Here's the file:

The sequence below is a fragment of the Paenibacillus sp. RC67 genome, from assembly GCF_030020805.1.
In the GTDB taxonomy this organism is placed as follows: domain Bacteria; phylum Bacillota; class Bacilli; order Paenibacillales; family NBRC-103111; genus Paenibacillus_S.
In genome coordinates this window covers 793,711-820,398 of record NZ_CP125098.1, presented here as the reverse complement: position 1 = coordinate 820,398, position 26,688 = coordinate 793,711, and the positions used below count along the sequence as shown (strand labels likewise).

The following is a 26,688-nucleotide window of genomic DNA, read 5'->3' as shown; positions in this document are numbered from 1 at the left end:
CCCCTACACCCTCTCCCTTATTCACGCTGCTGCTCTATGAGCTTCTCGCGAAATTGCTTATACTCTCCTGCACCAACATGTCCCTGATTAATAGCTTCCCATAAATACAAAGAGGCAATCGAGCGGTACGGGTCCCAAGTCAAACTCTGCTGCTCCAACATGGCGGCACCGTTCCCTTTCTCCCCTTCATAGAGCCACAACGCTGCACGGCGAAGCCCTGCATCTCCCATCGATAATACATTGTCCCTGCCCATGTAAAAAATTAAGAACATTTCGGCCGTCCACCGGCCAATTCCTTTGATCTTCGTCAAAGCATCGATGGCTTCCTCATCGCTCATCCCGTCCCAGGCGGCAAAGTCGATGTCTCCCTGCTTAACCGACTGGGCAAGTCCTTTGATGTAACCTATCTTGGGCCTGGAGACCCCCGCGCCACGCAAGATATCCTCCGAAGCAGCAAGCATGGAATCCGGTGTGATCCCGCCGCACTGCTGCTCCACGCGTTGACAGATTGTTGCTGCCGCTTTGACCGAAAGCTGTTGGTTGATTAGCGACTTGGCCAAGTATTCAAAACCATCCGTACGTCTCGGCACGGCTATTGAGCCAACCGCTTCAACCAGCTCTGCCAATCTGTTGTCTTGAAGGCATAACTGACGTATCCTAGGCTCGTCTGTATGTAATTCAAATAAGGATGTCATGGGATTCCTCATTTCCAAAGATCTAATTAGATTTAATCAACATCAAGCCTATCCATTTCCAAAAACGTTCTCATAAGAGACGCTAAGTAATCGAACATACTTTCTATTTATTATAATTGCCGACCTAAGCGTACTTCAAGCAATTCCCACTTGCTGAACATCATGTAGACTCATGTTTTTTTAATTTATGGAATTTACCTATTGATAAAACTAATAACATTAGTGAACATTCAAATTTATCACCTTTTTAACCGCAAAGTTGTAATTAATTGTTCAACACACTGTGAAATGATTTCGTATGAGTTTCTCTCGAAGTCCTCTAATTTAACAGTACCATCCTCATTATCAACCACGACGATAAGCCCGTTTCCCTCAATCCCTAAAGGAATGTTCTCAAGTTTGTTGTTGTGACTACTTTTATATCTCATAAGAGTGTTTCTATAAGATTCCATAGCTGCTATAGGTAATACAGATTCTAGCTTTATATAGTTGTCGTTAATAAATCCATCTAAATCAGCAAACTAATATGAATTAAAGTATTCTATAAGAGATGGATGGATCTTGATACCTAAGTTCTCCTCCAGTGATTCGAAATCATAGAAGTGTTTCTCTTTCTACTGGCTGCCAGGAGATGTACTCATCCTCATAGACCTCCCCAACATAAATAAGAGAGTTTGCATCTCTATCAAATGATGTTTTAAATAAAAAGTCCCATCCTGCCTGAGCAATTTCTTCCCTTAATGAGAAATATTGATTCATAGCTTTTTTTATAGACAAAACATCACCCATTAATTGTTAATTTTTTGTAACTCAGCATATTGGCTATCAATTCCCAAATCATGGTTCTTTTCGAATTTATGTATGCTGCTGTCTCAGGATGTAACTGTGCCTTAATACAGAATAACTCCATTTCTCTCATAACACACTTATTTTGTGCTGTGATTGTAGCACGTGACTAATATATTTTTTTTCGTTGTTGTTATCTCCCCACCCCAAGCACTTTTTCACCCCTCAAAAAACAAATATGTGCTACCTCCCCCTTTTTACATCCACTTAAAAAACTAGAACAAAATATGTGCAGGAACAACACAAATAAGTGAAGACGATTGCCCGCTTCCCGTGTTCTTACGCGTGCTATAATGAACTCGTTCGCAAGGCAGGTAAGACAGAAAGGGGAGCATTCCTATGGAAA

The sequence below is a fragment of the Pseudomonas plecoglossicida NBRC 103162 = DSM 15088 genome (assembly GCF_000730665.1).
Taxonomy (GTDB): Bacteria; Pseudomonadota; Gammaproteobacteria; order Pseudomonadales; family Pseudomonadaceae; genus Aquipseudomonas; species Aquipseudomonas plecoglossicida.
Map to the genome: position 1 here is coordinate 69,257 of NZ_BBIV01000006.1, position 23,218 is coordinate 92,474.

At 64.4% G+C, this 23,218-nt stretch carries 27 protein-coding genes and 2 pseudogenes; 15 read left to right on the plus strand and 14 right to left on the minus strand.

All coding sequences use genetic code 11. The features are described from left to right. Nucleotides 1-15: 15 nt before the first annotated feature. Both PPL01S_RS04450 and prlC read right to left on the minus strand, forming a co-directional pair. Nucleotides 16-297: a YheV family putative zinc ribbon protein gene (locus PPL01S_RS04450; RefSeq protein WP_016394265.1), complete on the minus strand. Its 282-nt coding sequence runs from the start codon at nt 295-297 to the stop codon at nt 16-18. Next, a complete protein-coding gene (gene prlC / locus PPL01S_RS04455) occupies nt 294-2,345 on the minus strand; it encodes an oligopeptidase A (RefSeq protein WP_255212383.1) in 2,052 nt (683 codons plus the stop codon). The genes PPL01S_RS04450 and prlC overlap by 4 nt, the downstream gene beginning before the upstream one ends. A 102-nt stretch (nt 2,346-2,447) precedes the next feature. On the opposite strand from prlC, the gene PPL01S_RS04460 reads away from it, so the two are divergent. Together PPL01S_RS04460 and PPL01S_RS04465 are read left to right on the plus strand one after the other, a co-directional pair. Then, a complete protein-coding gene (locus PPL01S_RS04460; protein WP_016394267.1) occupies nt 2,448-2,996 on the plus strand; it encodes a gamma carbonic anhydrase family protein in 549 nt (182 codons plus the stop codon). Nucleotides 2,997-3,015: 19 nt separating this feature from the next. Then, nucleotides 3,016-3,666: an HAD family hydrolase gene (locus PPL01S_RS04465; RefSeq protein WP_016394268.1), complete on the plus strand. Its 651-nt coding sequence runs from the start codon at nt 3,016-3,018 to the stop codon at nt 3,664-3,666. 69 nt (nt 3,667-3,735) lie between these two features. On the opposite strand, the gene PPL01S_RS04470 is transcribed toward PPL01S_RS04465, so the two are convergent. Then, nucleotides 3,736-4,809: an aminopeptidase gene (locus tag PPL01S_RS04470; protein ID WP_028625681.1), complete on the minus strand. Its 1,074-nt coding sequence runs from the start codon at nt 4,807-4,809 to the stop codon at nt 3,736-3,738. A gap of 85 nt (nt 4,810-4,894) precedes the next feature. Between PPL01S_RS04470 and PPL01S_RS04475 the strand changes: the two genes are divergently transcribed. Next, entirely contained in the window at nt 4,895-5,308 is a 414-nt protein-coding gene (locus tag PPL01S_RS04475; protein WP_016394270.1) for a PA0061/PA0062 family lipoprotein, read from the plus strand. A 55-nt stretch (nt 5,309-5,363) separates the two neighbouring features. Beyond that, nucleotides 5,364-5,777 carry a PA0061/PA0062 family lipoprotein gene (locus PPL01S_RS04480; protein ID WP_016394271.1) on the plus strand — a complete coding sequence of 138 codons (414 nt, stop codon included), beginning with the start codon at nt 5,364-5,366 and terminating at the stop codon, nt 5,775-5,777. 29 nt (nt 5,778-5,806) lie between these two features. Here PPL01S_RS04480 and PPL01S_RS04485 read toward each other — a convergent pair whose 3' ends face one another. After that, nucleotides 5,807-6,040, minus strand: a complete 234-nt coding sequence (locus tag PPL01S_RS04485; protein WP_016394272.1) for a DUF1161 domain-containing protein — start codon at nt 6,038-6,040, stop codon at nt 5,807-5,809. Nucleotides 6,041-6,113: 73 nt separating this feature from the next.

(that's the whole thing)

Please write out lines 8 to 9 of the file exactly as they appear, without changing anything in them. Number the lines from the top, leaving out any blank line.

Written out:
Map to the genome: position 1 here is coordinate 69,257 of NZ_BBIV01000006.1, position 23,218 is coordinate 92,474.

At 64.4% G+C, this 23,218-nt stretch carries 27 protein-coding genes and 2 pseudogenes; 15 read left to right on the plus strand and 14 right to left on the minus strand.